camps. Therefore, in some suggested patrol routes,
the patroller is asked to go to a mountaintop and go
downhill for a short distance and then backtrack.
However, this kind of short downhill followed by
returning uphill will annoy the patrollers, and they
will naturally ignore the downhill part. We address
this problem by considering mountaintops as KAPs
when building the street map. With these additional
KAPs, patrollers are not forced to take the short
downhill unless necessary (that is, when the short
downhill covers areas with high animal density).
Second, there is a limit on working time in addition to the limit on walking distance. It takes less
time for the patroller to go to an area and then backtrack than to take a loop even if the walking distance
is the same. The reason is the patrollers need to spend
the time to record what they observe, including animal signs and human activity signs. If the patrollers
walk along the same ridgeline twice in a day, they
only need to record the signs once. Therefore, in
designing the patrol routes, we should consider the
total working time in addition to the total distance.
This is implemented in PAWS by adding additional
constraints in route generation.
Third, not all terrain features should be treated in
the same way. In building the street map, we give
preference to terrain features like ridgelines by
designing a distance measure that penalizes not walk-
ing along the terrain feature. However, how much
priority should be given to the terrain features
depends on the cost of the alternative routes, or how
much easier it is compared to taking other routes. On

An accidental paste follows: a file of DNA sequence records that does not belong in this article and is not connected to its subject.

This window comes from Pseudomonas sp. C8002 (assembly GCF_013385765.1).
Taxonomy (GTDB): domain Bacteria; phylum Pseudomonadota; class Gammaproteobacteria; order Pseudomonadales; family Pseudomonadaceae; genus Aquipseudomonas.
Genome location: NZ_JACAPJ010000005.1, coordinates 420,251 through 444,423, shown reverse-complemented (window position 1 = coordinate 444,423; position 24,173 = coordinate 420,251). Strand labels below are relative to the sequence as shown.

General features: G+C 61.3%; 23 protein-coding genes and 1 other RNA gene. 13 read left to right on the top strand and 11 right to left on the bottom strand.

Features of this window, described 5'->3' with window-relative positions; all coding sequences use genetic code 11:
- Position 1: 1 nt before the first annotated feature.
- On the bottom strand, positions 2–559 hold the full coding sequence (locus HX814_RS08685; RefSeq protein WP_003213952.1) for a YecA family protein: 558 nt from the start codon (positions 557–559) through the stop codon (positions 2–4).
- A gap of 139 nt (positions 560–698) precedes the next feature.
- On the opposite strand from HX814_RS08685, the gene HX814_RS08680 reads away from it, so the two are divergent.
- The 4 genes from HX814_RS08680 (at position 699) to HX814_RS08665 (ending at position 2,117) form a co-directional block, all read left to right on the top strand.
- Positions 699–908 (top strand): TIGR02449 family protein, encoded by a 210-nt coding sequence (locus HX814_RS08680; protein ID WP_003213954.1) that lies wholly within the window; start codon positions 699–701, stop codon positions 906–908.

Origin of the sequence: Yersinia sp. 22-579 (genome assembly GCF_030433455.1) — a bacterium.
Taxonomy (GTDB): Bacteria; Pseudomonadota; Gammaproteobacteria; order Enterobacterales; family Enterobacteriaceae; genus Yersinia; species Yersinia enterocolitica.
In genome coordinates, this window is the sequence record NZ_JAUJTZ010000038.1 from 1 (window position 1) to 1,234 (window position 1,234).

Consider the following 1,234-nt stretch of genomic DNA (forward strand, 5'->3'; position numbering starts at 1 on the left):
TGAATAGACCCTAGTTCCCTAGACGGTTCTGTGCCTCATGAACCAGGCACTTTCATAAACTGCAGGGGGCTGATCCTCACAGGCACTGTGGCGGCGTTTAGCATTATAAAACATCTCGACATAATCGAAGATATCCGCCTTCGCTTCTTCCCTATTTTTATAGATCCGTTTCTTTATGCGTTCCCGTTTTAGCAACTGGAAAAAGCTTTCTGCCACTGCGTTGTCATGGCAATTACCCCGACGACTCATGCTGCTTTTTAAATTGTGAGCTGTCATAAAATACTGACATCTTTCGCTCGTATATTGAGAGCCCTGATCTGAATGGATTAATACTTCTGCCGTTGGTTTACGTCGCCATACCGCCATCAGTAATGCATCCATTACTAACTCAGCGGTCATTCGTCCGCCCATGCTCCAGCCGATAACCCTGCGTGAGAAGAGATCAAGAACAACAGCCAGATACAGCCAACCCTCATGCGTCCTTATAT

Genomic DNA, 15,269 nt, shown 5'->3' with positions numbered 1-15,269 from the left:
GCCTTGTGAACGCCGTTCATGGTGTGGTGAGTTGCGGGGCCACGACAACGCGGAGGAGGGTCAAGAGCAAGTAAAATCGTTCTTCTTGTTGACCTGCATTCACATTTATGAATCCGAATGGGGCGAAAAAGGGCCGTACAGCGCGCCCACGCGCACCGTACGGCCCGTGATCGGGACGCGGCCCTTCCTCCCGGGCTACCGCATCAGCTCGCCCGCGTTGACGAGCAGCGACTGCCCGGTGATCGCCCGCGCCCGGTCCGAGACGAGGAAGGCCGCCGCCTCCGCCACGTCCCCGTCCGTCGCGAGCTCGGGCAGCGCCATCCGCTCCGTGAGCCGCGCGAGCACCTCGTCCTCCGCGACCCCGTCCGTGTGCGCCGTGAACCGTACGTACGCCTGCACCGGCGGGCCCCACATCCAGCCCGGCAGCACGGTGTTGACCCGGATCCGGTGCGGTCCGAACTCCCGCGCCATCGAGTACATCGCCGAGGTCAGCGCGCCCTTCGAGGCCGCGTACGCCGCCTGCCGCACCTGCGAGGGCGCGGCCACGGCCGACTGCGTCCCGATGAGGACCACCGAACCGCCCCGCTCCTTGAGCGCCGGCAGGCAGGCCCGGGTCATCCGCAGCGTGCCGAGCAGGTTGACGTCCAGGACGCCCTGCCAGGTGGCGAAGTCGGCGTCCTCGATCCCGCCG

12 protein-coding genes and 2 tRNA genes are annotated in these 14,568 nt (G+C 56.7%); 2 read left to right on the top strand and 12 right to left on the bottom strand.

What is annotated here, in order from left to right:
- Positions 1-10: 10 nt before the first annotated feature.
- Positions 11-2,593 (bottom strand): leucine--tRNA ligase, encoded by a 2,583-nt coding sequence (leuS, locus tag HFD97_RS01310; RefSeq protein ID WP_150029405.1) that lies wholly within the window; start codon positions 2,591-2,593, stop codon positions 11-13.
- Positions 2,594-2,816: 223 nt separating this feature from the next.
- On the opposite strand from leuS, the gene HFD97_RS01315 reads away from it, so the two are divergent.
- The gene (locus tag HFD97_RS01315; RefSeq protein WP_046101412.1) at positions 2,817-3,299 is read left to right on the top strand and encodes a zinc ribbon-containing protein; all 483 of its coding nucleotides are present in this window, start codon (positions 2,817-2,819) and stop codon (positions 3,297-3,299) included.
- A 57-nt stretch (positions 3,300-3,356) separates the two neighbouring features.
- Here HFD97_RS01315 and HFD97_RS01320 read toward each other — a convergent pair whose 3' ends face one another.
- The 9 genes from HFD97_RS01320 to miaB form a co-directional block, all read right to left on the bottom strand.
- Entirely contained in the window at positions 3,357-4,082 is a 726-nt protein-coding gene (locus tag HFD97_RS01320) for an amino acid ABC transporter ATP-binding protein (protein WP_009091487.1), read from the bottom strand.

the one hand, in a very hilly region of the area where
there are large elevation changes, the patrollers
would highly prefer the terrain features as it is much
easier to walk along them than taking an alternative
route. On the other hand, if the elevation change in
the region is small, the effort of taking a ridgeline for
unit distance is comparable to that of taking an alter-
native route. To differentiate these different cases, we
use secondary derivatives to check how important
the ridgeline is. Instead of penalizing not walking
along the terrain features, we can use a discount fac-
tor for taking the preferred route, and assign a high-
er discount factor for terrain features with a higher
(regarding absolute value) secondary derivative.
Finally, additional factors such as slope should be
considered when evaluating the walking effort. In
the distance measure introduced in the previous section, elevation change and terrain features have been
considered, but there are other factors that contribute to the walking effort. For example, walking
along the contour line will lead to zero elevation
change along the way, but the effort needed highly
depends on the slope. Walking along the hillside of a
steep slope takes much more effort than walking on
the flat terrain. Therefore, in the distance measure,
we penalize walking along the hillside and assign a
higher penalty factor for a higher slope.
Trading Off Exploration and Exploitation
Building on the PAWS framework, we provide a vari-
SPRING 2017 31
Figure 7. New Integrated Algorithm.
S = S ∪ s
ARROW: compute optimal coverage
vector c given a set of linear constraints S. ˆ
Route Generation: ;nd routes that
constitute the separation hyperplane.
FindCuttingPlane: Find a hyperplane
separating c and feasible region C. If exists,